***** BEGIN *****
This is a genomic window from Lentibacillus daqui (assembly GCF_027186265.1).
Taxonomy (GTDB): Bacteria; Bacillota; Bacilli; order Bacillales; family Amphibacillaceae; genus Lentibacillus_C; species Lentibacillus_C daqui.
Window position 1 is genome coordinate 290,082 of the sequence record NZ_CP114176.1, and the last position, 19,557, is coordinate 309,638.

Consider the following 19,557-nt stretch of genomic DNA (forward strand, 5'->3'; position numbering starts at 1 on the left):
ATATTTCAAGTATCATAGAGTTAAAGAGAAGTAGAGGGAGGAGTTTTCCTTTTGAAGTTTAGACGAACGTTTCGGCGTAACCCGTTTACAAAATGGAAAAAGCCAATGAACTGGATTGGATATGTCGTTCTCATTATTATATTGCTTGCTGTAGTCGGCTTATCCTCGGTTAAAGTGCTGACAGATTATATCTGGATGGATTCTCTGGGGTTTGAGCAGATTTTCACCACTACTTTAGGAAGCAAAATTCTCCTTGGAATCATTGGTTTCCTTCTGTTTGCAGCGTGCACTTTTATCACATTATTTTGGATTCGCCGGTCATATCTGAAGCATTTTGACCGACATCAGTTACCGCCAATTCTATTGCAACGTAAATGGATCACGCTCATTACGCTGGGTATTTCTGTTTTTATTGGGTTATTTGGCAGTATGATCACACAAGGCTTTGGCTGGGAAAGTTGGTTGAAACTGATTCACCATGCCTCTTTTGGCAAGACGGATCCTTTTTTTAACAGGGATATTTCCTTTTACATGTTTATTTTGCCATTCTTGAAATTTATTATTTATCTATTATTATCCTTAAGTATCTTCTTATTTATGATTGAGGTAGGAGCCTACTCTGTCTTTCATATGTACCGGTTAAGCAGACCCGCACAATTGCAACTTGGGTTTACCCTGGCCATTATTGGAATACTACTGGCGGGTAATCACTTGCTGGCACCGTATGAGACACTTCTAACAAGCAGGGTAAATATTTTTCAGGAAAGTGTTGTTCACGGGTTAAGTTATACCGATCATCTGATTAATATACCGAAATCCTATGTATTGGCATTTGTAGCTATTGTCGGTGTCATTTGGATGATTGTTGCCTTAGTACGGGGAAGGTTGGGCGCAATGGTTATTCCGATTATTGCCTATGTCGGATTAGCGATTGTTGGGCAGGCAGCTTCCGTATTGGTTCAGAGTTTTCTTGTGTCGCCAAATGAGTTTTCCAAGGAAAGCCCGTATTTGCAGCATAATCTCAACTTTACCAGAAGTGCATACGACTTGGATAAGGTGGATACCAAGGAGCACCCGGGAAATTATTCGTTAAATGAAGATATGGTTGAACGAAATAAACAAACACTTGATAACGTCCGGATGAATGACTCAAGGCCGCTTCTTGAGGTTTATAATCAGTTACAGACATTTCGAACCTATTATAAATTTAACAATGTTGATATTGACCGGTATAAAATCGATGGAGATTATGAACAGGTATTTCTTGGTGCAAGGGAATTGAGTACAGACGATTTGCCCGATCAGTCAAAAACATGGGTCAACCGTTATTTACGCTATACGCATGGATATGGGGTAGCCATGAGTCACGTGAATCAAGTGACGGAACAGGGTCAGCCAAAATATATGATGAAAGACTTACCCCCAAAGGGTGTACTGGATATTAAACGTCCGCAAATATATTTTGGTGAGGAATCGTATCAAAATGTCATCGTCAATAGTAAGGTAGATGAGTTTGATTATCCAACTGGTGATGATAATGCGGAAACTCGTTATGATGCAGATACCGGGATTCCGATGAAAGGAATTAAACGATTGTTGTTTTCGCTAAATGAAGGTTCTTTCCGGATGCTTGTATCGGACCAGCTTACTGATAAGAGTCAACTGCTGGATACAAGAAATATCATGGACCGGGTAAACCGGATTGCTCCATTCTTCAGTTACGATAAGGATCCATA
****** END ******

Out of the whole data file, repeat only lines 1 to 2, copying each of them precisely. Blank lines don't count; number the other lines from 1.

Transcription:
This is a genomic window from Lentibacillus daqui (assembly GCF_027186265.1).
Taxonomy (GTDB): Bacteria; Bacillota; Bacilli; order Bacillales; family Amphibacillaceae; genus Lentibacillus_C; species Lentibacillus_C daqui.